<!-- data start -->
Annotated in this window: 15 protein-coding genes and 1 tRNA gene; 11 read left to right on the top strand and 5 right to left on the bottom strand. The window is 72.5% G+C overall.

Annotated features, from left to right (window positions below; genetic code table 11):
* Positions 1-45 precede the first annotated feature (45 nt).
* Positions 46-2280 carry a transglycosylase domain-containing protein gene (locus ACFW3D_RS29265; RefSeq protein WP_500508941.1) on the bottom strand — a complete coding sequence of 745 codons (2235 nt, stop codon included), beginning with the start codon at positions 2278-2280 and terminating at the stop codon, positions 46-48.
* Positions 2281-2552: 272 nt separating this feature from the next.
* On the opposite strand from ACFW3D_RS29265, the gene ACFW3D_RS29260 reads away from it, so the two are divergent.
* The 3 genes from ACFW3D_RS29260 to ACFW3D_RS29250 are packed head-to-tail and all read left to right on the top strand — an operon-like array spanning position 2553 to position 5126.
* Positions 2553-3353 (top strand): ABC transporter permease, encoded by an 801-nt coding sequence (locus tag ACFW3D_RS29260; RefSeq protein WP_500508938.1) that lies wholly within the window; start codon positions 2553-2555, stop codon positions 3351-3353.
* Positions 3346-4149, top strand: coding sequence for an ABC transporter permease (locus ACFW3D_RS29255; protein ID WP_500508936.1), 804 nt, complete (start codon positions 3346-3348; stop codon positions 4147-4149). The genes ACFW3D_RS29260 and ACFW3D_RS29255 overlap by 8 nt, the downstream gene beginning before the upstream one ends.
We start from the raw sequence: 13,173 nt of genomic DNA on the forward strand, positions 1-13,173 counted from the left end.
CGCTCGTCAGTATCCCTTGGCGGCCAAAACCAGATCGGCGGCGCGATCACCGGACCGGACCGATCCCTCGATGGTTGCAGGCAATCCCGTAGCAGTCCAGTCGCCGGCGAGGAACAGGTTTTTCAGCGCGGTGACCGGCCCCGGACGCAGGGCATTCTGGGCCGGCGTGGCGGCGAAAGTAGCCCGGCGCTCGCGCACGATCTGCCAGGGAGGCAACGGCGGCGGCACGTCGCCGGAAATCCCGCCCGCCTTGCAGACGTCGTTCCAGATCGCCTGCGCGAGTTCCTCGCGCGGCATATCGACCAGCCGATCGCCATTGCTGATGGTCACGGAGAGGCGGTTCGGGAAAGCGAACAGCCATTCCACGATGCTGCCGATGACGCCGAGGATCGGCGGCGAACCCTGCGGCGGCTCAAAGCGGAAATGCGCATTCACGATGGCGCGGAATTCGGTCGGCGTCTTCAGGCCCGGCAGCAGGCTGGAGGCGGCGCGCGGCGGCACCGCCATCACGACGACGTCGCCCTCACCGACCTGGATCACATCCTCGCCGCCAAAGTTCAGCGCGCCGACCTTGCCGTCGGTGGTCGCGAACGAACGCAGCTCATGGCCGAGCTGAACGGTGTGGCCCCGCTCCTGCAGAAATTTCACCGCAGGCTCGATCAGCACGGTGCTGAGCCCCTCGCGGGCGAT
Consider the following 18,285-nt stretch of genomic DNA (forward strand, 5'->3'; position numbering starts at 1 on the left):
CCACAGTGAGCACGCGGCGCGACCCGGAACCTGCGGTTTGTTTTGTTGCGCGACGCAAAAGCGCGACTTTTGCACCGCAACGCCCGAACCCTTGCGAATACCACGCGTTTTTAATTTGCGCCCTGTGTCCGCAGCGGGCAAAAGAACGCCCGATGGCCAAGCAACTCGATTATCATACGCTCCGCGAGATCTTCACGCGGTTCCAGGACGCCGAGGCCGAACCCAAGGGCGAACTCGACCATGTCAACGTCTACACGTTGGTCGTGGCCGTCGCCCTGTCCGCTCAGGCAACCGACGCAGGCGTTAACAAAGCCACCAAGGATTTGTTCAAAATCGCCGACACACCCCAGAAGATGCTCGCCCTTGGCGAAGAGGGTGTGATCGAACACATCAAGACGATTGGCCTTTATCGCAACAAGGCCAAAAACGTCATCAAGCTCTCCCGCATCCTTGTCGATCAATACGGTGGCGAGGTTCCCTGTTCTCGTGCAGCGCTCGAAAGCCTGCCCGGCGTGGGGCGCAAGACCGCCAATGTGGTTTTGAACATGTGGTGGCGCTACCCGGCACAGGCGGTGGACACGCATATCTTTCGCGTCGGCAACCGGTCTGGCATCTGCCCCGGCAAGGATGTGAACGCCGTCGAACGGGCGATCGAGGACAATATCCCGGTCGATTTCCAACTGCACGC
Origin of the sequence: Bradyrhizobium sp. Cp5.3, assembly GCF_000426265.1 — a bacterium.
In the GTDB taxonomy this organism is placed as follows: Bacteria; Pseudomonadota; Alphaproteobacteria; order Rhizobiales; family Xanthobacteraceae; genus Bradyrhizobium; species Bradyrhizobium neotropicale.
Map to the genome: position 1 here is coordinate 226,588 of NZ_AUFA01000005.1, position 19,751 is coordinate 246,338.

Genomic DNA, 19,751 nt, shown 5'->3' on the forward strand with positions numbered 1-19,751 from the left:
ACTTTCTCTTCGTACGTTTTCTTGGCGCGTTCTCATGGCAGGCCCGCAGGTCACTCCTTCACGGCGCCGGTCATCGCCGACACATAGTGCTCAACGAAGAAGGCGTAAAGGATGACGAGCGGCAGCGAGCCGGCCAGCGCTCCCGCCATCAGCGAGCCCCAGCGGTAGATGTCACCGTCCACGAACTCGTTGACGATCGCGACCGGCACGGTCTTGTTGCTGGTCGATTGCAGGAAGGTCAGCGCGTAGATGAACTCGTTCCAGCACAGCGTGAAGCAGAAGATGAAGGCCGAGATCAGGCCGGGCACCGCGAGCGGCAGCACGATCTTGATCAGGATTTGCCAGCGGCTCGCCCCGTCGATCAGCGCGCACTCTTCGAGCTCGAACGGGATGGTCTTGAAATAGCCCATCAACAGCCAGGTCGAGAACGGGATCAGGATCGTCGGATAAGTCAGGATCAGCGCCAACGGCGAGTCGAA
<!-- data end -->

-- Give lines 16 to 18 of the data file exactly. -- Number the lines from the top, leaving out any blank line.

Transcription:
Map to the genome: position 1 here is coordinate 226,588 of NZ_AUFA01000005.1, position 19,751 is coordinate 246,338.

Genomic DNA, 19,751 nt, shown 5'->3' on the forward strand with positions numbered 1-19,751 from the left:
ACTTTCTCTTCGTACGTTTTCTTGGCGCGTTCTCATGGCAGGCCCGCAGGTCACTCCTTCACGGCGCCGGTCATCGCCGACACATAGTGCTCAACGAAGAAGGCGTAAAGGATGACGAGCGGCAGCGAGCCGGCCAGCGCTCCCGCCATCAGCGAGCCCCAGCGGTAGATGTCACCGTCCACGAACTCGTTGACGATCGCGACCGGCACGGTCTTGTTGCTGGTCGATTGCAGGAAGGTCAGCGCGTAGATGAACTCGTTCCAGCACAGCGTGAAGCAGAAGATGAAGGCCGAGATCAGGCCGGGCACCGCGAGCGGCAGCACGATCTTGATCAGGATTTGCCAGCGGCTCGCCCCGTCGATCAGCGCGCACTCTTCGAGCTCGAACGGGATGGTCTTGAAATAGCCCATCAACAGCCAGGTCGAGAACGGGATCAGGATCGTCGGATAAGTCAGGATCAGCGCCAACGGCGAGTCGAA